JUL 28, 2022
Investigators assessed the accuracy of 5 IOL formulas for calculating refractive outcomes following the triple procedure of Descemet membrane endothelial keratoplasty (DMEK), phacoemulsification, and IOL implantation. The results of the investigation support a proposal to modify corneal power calculation to minimize the postoperative hyperopic surprise and to improve accuracy of optical biometry measurements of corneal power.
This retrospective study of 86 eyes involved a post-hoc analysis of the refractive outcomes of triple procedures in patients with cataracts and Fuchs Endothelial Cell Dystrophy. The Hoffer Q, Holladay I, SRK/T, Barrett II, and Haigis formulas were compared (using ULIB [User Group for Laser Interference Biometry] constants) before and after a corneal power adjustment was performed using a thick lens equation that was developed by Borasio et al. in 2006 for corneas that are status post-keratorefractive surgery. The mean absolute error was calculated by subtracting the predicted spherical equivalent refraction from the actual postoperative refraction. The adjusted corneal power, which was derived from anterior radius of curvature, posterior radius of curvature, and central corneal thickness, was subtracted from the mean absolute error to ascertain how the adjustment would affect the predicted outcome. The effect of the adjusted corneal power is to decrease the corneal power, which the authors postulate is overestimated by optical biometers in the setting of corneal edema.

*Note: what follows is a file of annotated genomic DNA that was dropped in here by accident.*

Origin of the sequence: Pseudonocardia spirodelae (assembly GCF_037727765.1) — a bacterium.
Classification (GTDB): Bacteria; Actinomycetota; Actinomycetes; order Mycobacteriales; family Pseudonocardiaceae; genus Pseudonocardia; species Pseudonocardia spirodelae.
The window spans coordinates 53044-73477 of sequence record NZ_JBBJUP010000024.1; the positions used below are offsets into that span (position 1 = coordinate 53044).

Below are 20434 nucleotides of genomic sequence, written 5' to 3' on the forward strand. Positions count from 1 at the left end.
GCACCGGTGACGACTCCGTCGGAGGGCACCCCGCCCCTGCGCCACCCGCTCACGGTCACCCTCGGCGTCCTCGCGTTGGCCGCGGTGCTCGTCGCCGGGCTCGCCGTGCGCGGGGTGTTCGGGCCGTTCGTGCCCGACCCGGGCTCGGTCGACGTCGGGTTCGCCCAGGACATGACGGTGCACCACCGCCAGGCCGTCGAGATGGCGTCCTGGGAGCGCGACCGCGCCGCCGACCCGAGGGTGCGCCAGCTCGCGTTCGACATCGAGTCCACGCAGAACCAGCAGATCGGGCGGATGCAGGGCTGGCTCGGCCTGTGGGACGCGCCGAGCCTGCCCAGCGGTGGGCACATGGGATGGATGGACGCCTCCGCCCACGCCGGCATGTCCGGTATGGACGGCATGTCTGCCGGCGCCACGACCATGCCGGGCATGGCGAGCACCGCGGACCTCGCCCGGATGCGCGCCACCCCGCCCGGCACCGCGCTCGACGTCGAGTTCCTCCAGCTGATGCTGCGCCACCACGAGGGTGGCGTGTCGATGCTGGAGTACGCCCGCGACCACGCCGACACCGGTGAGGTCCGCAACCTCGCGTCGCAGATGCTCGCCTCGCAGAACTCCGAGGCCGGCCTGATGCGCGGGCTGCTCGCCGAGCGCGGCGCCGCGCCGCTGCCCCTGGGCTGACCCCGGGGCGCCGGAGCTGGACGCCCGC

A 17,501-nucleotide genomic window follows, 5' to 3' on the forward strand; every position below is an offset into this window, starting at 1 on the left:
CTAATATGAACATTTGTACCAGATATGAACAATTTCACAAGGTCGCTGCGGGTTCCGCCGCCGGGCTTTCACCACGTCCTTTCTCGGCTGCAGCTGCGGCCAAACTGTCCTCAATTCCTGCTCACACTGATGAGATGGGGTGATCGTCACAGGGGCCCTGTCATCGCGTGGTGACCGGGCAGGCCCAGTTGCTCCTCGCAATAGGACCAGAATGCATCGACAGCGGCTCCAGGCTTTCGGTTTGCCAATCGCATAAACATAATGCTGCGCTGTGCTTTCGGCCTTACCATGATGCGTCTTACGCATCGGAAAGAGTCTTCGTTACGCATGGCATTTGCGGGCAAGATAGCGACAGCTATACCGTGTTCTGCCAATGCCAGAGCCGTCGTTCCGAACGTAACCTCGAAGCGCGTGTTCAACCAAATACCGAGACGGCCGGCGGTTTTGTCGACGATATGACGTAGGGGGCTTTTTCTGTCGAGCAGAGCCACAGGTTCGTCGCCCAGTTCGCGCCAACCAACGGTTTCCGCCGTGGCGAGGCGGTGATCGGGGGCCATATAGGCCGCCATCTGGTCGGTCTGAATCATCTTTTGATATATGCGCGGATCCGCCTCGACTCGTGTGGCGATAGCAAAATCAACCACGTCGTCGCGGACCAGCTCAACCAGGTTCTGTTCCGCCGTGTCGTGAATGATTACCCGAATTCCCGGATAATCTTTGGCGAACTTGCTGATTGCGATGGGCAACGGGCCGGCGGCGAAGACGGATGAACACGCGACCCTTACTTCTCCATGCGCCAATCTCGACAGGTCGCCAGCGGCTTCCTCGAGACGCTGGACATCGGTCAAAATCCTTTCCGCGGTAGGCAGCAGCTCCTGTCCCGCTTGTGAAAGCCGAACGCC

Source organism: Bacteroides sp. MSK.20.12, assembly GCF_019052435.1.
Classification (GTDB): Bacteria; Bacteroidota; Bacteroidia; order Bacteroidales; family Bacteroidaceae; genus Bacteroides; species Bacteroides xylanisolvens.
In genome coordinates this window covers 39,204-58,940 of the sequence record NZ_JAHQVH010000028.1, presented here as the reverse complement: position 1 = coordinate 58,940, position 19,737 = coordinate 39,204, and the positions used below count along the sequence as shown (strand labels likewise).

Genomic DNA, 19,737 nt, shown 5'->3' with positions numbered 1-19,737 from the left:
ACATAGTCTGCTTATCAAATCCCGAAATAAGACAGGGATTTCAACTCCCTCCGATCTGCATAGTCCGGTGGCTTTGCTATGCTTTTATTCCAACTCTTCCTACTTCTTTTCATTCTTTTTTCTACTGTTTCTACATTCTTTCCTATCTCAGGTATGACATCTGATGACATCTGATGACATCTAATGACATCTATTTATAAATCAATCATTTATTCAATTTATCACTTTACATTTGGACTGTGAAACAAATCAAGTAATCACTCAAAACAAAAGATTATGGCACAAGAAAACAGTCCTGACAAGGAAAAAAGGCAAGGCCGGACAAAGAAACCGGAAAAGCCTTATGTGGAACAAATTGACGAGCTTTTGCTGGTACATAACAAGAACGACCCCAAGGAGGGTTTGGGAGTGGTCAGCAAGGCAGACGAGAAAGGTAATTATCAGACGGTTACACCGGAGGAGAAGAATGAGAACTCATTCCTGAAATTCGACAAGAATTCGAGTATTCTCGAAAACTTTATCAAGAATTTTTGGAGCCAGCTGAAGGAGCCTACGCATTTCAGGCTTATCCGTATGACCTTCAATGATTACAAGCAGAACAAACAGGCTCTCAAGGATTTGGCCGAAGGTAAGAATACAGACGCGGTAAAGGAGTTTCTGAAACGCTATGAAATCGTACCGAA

Mean axial length was 24.00 mm (21.83–27.83); average Kmean was 43.8 (39.65–47.69 D). All formulas except the Haigis formula resulted in hyperopic error (Hoffer Q = +0.66 D, Holladay I = +0.59 D, SRK/T = +0.51 D, Barrett II = +0.90 D, Haigis = –0.10 D). The corneal power adjustment resulted in significantly lower mean absolute error for all but the Haigis formula (Hoffer Q: decreased from 1.02 to 0.82 D; Holladay I decreased from 0.97 to 0.85 D; SRK/T decreased from 0.93 to 0.85 D; and Barrett II decreased from 1.16 to 0.9 D); the Haigis formula did not decrease because the unadjusted mean error was already myopic and reducing the corneal power with the adjustment only worsens the myopia.
This study is limited by its retrospective design and small sample size. Use of multiple surgeons, biometers, and IOL models prevented optimization of formula constants.
It is common practice to choose a myopic target of between –0.5 to –1.0 D, depending on surgeon preference, to reduce the risk of “hyperopic surprise” in DMEK triples. This study proposes a mathematical adjustment based on patients’ corneal parameters that may more accurately guide lens choices in DMEK triples. It also reinforces the known hyperopic outcomes that result from choosing emmetropic lens targets in this setting and proposes the Haigis formula as being a potential outlier among the pervading formulas because it seems to yield slightly myopic outcomes, even without an adjustment to the corneal power.